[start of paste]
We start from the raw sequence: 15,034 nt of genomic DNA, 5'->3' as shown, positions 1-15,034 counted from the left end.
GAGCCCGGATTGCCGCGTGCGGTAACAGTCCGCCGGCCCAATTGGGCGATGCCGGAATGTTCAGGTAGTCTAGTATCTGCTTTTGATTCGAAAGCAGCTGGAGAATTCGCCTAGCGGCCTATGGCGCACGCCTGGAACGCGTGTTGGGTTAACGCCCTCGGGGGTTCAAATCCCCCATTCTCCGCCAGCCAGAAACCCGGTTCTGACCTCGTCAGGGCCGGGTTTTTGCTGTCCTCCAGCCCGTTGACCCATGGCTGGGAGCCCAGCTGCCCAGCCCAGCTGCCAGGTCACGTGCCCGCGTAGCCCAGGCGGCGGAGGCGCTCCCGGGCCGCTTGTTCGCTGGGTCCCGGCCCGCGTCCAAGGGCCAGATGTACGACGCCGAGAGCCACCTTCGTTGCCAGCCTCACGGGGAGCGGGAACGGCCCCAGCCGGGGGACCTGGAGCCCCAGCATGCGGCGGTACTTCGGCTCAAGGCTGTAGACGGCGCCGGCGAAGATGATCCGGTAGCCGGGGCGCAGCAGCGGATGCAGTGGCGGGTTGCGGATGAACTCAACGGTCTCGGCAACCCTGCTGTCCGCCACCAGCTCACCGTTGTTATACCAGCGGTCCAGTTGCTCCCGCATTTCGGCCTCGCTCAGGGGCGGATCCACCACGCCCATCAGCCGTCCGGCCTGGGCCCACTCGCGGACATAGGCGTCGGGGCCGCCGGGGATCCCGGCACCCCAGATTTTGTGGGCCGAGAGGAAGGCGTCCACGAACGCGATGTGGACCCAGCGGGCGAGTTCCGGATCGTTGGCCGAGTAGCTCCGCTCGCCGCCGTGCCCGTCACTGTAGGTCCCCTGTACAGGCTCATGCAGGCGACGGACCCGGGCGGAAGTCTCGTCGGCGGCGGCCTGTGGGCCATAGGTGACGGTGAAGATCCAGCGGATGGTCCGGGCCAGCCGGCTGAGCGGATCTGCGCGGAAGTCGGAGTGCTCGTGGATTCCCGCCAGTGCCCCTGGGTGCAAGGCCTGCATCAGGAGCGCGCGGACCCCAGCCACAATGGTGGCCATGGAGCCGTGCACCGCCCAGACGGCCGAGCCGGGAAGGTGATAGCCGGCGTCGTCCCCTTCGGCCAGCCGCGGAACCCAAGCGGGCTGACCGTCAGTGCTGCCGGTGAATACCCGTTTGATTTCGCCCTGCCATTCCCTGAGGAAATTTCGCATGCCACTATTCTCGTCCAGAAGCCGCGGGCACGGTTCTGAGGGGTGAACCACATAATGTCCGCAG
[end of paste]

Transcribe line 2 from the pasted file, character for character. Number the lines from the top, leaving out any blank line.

GAGCCCGGATTGCCGCGTGCGGTAACAGTCCGCCGGCCCAATTGGGCGATGCCGGAATGTTCAGGTAGTCTAGTATCTGCTTTTGATTCGAAAGCAGCTGGAGAATTCGCCTAGCGGCCTATGGCGCACGCCTGGAACGCGTGTTGGGTTAACGCCCTCGGGGGTTCAAATCCCCCATTCTCCGCCAGCCAGAAACCCGGTTCTGACCTCGTCAGGGCCGGGTTTTTGCTGTCCTCCAGCCCGTTGACCCATGGCTGGGAGCCCAGCTGCCCAGCCCAGCTGCCAGGTCACGTGCCCGCGTAGCCCAGGCGGCGGAGGCGCTCCCGGGCCGCTTGTTCGCTGGGTCCCGGCCCGCGTCCAAGGGCCAGATGTACGACGCCGAGAGCCACCTTCGTTGCCAGCCTCACGGGGAGCGGGAACGGCCCCAGCCGGGGGACCTGGAGCCCCAGCATGCGGCGGTACTTCGGCTCAAGGCTGTAGACGGCGCCGGCGAAGATGATCCGGTAGCCGGGGCGCAGCAGCGGATGCAGTGGCGGGTTGCGGATGAACTCAACGGTCTCGGCAACCCTGCTGTCCGCCACCAGCTCACCGTTGTTATACCAGCGGTCCAGTTGCTCCCGCATTTCGGCCTCGCTCAGGGGCGGATCCACCACGCCCATCAGCCGTCCGGCCTGGGCCCACTCGCGGACATAGGCGTCGGGGCCGCCGGGGATCCCGGCACCCCAGATTTTGTGGGCCGAGAGGAAGGCGTCCACGAACGCGATGTGGACCCAGCGGGCGAGTTCCGGATCGTTGGCCGAGTAGCTCCGCTCGCCGCCGTGCCCGTCACTGTAGGTCCCCTGTACAGGCTCATGCAGGCGACGGACCCGGGCGGAAGTCTCGTCGGCGGCGGCCTGTGGGCCATAGGTGACGGTGAAGATCCAGCGGATGGTCCGGGCCAGCCGGCTGAGCGGATCTGCGCGGAAGTCGGAGTGCTCGTGGATTCCCGCCAGTGCCCCTGGGTGCAAGGCCTGCATCAGGAGCGCGCGGACCCCAGCCACAATGGTGGCCATGGAGCCGTGCACCGCCCAGACGGCCGAGCCGGGAAGGTGATAGCCGGCGTCGTCCCCTTCGGCCAGCCGCGGAACCCAAGCGGGCTGACCGTCAGTGCTGCCGGTGAATACCCGTTTGATTTCGCCCTGCCATTCCCTGAGGAAATTTCGCATGCCACTATTCTCGTCCAGAAGCCGCGGGCACGGTTCTGAGGGGTGAACCACATAATGTCCGCAG